3.9 million acres burned in California wildfires

Excessive heat warnings continue in California, plus how forest management could help prevent wildfires.
4:13 | 10/01/20

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Transcript for 3.9 million acres burned in California wildfires
And for more on when these fires might let up and what can be done to help prevent them in the future let's go to our chief meteorologist ginger Z ginger good morning. I think and I wish I had different news but the immediate future looks pretty bleak especially in Napa Valley where that glass fire is still burning us talking to a friend yesterday in Weatherford and even though she's not mandatory evacuations. They had to leave because the smoke so thick and so let's focus in on the Bay Area. Especially their north where those red flag warnings are still up at night it's really difficult because the relative humidity drops to below 10%. That means very dry conditions and Ana winds can gust of forty miles per hour it's all of very hot during the day with the San Jose still at 97. So you're gonna have a problem there until Friday that's when those red flag warning start to lift we see a bit of a shift in the wind and that's gonna help air quality too likely. Excessive heat warnings in southern California's so the bobcat and other small fires. That are burning going to be really tough to fight any Long Beach was a record 105. Those excessive heat warnings are gonna stick around for a day or two but things are gonna start to improve by the end of the weekend temperaturewise that this whole ridge that's been in place. Is going to just in just give up just a little from north to south but not as much south you can see Palm Springs attached hottest summer. On September on record Burbank dropping only 92 but Sacramento gets a good fifteen to twenty degree drop its. We also have to talk about this because we've been talking about how at the this season has Ben right. Three point nine million acres burned just to give you perspective. Our previous record of acreage burned was one point eight. Million so now we're talking about. Less that every more than half two times it's really really big numbers and the next natural question is. What is the cost and this is on the hit and it's not too late that is what we do tonight. On the ABC news life here with Lindsey Davis I do an environmental or climate story every week and this week. I'm going to be fact checking and giving some context to the climate section. Of the debate. Now kind of moderate Arab moderator has not asked a question about climate change in twelve years of presidential debates so we were grateful that it happened. But it quickly could learn a bit more wildfires was hit pretty hard and I think climate change related to wildfire is important so listen to Daniel so. I think this has really speaks to how counter intuitively that large he effects and just a few degrees of forming have been. In certain sectors I think the wildfire crisis in California and other parts of the west is one of these places. Where the impacts seemingly interminable aren't more rating. Are not in criminal at all I think a lot of folks correctly characterize the wildfire situation in charge ten years in California bush said changed. Com the new normal but the new abnormal because it still appears to be getting worse it's clear and stabilizing at this point. As important as it is to note that they heat dries out the foliage and that prolonged period is related to climate change. One of the other major problems is forest management so when president trump talked about that he was right. They have to change the way they manage the forests. It does not mean cutting down forests it does not mean breaking the forest storage. Means essentially emulating. Natural fire our citizens iron fire in itself has not inherently bad thing some degree or another and so excluded from bodies ecosystems completely virtue bar that really the goal is to reintroduce it away. Truth seekers to tell it reduces risk such urban area has never uses these. NASA snow there 'cause he's choking smoke storms and urban area. And that's just it it's a complex issue of climate change forest management but there's also sustainability and the Wayne me build. And we are we built and that's something else that we will be addressing in future it's not too late segments I hope you'll watch tonight and for now had back to Diane. Thanks ginger and you can your genders full report tonight on ABC news live prime at 7 PM eastern.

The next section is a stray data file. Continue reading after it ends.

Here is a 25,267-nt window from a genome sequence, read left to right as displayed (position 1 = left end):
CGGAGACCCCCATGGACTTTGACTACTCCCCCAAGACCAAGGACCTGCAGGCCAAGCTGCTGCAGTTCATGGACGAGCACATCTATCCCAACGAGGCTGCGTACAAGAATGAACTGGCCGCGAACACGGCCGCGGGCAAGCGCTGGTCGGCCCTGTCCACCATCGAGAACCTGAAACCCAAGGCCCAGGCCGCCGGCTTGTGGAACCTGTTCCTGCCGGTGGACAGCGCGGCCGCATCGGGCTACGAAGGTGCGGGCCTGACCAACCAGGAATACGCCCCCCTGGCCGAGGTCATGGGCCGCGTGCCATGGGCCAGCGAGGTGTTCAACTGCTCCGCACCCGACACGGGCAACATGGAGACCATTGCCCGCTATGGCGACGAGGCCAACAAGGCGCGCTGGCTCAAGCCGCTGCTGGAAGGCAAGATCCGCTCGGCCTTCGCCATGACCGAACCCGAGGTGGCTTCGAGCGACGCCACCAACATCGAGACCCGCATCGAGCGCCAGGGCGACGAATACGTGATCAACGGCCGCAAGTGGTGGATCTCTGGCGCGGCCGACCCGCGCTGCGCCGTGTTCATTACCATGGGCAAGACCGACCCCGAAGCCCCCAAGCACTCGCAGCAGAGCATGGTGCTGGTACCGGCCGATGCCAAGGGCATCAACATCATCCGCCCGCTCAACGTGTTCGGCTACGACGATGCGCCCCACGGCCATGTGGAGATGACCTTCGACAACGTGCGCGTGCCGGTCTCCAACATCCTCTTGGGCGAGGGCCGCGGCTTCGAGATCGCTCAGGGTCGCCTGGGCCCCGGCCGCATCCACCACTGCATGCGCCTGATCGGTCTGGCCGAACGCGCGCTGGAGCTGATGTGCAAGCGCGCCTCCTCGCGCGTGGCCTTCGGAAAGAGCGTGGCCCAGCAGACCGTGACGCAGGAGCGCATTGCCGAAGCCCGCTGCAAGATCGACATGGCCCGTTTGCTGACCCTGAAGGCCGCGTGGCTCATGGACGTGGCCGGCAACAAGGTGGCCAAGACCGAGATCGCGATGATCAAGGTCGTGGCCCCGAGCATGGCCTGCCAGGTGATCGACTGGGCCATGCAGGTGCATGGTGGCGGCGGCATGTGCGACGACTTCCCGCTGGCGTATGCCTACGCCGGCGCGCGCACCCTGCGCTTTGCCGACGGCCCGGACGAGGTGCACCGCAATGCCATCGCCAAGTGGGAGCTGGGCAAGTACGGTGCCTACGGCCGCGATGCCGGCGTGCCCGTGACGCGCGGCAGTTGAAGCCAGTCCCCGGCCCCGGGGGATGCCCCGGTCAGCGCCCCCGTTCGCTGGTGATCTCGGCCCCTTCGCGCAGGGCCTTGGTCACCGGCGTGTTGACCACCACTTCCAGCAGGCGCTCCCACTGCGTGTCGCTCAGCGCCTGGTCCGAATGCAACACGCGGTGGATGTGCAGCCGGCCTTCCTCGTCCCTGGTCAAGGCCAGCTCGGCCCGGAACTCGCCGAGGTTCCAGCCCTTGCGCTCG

This transcript has been automatically generated and may not be 100% accurate.

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